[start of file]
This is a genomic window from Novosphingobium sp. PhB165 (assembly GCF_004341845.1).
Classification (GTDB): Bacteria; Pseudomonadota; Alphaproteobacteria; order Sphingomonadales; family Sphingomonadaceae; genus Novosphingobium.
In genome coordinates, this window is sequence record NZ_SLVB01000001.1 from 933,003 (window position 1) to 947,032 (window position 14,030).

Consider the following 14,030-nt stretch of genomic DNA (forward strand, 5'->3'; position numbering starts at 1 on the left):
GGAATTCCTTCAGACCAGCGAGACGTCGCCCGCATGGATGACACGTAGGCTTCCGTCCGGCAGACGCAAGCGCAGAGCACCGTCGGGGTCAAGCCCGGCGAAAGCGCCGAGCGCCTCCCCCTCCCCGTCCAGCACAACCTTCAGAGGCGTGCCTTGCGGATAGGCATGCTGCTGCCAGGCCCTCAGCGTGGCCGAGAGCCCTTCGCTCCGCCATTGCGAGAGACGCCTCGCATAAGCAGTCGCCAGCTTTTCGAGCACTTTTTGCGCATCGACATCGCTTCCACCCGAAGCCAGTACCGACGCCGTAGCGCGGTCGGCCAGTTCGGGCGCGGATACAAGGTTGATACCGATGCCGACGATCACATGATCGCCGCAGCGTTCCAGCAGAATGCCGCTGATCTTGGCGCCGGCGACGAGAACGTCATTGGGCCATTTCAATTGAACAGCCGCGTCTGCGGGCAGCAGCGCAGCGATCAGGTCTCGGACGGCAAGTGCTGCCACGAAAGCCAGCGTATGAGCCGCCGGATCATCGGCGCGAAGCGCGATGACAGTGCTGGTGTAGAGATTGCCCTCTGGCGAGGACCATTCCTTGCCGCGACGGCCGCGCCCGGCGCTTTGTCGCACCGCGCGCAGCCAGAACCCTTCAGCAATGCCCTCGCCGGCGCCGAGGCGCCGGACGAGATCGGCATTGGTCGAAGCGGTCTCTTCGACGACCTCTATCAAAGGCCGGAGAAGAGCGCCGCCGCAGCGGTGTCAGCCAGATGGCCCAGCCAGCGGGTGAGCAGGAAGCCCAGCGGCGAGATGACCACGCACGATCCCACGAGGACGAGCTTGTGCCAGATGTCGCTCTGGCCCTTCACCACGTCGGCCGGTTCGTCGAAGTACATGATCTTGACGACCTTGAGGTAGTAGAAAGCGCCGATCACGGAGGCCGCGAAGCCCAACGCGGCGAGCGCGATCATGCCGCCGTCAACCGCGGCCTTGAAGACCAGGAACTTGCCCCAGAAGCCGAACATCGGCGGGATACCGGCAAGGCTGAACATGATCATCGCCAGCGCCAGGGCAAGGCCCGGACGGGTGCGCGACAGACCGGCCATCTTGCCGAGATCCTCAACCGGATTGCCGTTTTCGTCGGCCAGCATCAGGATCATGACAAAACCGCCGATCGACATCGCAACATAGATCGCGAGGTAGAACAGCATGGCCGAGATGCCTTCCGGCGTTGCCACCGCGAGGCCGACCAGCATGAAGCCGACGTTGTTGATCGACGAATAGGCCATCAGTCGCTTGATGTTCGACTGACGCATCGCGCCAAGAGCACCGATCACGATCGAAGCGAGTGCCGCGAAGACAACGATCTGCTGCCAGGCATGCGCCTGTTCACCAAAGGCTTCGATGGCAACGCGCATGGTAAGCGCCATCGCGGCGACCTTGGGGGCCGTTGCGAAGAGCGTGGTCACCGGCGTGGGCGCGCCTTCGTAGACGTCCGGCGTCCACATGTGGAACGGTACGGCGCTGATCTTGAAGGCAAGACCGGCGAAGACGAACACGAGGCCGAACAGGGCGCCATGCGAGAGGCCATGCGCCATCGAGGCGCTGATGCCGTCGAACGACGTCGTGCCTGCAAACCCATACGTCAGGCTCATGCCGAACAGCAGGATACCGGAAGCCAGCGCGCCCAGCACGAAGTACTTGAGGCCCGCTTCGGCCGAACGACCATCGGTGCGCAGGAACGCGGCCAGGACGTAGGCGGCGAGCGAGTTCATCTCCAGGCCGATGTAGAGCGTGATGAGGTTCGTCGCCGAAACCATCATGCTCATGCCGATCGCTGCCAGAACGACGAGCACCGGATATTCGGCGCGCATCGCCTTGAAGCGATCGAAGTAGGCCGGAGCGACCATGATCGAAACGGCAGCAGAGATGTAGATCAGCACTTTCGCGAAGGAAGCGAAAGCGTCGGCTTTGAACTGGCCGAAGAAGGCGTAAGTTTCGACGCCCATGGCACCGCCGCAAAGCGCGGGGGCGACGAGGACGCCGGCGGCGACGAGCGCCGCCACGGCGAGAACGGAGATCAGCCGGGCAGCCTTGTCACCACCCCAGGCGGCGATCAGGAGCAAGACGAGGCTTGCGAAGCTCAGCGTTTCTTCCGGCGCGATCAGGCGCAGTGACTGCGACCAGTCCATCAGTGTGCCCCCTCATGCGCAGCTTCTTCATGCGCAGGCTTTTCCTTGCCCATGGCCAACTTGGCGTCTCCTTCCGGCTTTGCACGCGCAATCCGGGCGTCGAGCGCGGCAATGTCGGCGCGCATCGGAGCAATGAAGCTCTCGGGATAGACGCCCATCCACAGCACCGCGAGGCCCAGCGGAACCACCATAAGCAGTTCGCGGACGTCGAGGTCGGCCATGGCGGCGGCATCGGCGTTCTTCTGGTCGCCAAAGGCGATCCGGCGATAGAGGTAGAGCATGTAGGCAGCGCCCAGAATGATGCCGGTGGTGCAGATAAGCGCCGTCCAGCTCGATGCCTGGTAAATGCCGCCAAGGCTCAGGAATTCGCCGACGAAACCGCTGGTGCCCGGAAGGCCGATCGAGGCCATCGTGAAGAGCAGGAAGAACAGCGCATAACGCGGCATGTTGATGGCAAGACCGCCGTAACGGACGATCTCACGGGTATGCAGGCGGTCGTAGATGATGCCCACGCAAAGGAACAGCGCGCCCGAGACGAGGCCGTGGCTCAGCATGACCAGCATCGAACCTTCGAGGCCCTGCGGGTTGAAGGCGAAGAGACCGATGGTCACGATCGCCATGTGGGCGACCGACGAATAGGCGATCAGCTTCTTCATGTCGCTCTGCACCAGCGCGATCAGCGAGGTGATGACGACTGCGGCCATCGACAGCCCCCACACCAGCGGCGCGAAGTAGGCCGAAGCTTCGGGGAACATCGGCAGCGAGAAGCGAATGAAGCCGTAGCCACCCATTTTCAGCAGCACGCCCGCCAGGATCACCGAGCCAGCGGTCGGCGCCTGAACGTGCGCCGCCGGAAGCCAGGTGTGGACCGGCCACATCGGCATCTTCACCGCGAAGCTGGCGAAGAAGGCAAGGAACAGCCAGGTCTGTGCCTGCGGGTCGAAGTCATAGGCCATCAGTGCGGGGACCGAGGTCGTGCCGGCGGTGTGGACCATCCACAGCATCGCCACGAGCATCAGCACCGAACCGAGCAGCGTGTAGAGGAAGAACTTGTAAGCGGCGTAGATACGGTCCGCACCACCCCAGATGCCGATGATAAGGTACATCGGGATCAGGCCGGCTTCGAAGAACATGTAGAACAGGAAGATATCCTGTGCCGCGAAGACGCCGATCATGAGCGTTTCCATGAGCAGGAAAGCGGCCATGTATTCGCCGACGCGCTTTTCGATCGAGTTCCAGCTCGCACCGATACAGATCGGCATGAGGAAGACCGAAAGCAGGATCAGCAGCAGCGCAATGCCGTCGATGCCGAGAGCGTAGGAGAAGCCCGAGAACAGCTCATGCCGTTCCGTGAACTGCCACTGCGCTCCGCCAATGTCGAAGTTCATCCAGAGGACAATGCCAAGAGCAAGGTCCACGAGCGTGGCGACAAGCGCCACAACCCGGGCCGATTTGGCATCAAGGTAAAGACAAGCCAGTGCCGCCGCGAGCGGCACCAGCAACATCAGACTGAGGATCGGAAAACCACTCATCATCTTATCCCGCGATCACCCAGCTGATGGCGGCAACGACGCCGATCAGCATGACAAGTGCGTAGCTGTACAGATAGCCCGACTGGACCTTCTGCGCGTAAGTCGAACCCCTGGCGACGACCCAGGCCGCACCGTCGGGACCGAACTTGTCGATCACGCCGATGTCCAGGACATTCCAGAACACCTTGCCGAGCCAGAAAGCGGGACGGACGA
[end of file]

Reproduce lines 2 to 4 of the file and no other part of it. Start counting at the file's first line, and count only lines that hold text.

Classification (GTDB): Bacteria; Pseudomonadota; Alphaproteobacteria; order Sphingomonadales; family Sphingomonadaceae; genus Novosphingobium.
In genome coordinates, this window is sequence record NZ_SLVB01000001.1 from 933,003 (window position 1) to 947,032 (window position 14,030).

Consider the following 14,030-nt stretch of genomic DNA (forward strand, 5'->3'; position numbering starts at 1 on the left):